Social Tied Information: Friendship Networks and Information Asymmetry in Online P2P Lending

Friendship networks always plays an important role in economic activities. Since Akerlof (1970) introduced informational issues at the forefront of economic theory and Spence (1973) proposed the idea of signalling theory, a large number of studies discovered how to  mitigate the negative effect of information asymmetry in many area including economics and finance. In the traditional lending market, the problem are known as adverse selection and moral hazard. The underwriting process normally depends on hard information such as debt-to-income ratio. Information that is difficult to completely summarise in a numeric score is called soft information, which is important characteristics of the borrowers and of lending decisions. The P2P online lending is a decentralised form of money lending that connects borrowers and lenders through online services. How can lenders address the problem of information asymmetry in the online lending? A most cited P2P paper proposed a study of  the online friendships and Information Asymmetry in online P2P lending using data in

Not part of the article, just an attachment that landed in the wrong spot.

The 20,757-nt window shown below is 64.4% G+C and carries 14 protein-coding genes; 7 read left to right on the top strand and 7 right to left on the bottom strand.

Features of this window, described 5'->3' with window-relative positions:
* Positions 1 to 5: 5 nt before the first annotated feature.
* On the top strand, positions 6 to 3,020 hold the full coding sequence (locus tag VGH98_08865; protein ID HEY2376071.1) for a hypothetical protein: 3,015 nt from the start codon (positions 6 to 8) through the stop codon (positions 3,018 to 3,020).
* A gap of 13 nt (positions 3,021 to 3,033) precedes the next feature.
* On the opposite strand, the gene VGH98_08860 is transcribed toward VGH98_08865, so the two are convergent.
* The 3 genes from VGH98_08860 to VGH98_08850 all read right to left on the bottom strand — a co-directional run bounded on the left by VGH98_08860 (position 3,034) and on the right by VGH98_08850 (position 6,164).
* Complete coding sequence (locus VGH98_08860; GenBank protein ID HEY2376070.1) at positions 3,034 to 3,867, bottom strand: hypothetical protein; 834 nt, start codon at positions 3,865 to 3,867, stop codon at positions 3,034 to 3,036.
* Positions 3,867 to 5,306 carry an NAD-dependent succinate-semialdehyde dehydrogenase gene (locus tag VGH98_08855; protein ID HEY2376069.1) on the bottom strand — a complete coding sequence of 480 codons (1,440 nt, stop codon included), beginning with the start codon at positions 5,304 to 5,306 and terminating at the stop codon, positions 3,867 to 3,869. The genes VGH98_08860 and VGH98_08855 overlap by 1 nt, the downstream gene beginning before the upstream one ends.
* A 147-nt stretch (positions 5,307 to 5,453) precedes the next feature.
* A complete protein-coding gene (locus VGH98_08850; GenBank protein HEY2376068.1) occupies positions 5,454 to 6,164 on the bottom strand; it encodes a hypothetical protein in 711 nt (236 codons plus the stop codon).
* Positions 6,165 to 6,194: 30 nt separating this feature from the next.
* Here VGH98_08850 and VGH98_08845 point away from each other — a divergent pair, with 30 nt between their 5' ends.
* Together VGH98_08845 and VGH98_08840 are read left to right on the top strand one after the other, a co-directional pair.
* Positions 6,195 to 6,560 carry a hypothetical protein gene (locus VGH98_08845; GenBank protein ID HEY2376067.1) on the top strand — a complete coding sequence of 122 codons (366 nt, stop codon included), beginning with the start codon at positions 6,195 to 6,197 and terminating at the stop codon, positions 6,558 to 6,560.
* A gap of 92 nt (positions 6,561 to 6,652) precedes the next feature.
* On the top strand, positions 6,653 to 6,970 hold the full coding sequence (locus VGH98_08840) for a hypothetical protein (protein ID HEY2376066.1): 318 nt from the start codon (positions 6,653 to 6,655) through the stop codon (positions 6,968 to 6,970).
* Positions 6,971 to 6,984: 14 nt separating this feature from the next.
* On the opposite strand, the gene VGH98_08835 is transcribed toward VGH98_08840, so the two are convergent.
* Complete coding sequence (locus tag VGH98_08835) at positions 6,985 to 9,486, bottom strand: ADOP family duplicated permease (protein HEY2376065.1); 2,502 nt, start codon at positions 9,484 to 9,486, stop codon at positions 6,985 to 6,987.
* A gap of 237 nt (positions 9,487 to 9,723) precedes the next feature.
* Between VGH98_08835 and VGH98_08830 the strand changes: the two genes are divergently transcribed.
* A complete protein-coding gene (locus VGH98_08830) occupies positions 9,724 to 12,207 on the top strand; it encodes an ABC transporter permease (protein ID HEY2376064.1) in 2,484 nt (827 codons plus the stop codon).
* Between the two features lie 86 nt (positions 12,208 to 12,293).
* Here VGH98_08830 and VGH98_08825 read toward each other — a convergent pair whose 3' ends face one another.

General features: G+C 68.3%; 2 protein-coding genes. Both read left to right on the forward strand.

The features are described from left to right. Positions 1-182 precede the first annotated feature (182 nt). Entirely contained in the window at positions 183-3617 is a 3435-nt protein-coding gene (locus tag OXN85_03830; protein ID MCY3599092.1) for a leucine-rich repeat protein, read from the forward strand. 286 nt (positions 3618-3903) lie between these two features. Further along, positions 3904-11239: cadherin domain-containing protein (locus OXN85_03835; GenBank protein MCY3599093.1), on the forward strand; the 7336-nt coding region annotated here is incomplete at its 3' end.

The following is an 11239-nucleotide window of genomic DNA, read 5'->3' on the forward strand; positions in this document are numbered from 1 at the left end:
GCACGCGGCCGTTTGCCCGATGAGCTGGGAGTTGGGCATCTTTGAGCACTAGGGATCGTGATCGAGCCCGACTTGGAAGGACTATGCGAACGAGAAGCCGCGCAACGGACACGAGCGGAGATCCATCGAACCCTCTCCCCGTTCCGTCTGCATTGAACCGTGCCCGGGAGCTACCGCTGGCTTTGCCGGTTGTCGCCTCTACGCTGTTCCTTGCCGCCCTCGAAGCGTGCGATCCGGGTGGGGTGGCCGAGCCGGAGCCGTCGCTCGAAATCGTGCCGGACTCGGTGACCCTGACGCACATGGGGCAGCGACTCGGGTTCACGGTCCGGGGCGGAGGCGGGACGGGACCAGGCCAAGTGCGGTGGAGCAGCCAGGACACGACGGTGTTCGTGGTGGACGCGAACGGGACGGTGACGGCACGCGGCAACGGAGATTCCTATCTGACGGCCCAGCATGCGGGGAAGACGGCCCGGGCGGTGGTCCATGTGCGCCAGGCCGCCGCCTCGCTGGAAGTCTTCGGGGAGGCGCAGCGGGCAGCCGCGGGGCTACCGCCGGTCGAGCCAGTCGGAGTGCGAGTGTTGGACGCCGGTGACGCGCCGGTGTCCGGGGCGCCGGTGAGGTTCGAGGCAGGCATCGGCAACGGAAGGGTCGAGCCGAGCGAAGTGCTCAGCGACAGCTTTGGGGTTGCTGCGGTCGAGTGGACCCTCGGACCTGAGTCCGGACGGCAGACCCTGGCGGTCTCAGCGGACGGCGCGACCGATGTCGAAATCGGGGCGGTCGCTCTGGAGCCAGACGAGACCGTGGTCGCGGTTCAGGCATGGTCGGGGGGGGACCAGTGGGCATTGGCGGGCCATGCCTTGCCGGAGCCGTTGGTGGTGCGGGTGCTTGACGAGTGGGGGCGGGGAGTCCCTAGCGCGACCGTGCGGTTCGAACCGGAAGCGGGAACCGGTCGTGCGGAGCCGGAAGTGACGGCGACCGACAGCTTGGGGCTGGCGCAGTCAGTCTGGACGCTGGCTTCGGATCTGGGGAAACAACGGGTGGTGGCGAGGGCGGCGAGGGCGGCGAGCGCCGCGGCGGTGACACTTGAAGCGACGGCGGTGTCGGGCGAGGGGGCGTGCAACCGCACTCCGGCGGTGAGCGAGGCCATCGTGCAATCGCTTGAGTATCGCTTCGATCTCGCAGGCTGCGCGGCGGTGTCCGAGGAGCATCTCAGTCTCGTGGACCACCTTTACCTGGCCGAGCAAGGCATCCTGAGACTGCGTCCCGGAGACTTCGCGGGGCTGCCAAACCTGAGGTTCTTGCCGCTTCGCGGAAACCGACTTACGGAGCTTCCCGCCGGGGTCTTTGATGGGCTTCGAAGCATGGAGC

Mingfeng Lin, Nagpurnanand R. Prabhala and  Siva Viswanathan study the online market for P2P lending, in which individuals bid on unsecured micro loans sought by other individual borrowers. They found that the online friendships of borrowers act as signals of credit quality. Friendships increase the probability of successful funding, lower interest rates on funded loans, and are associated with lower ex post default rates. The economic effects of friendships show a striking gradation based on the roles and identities of the friends.

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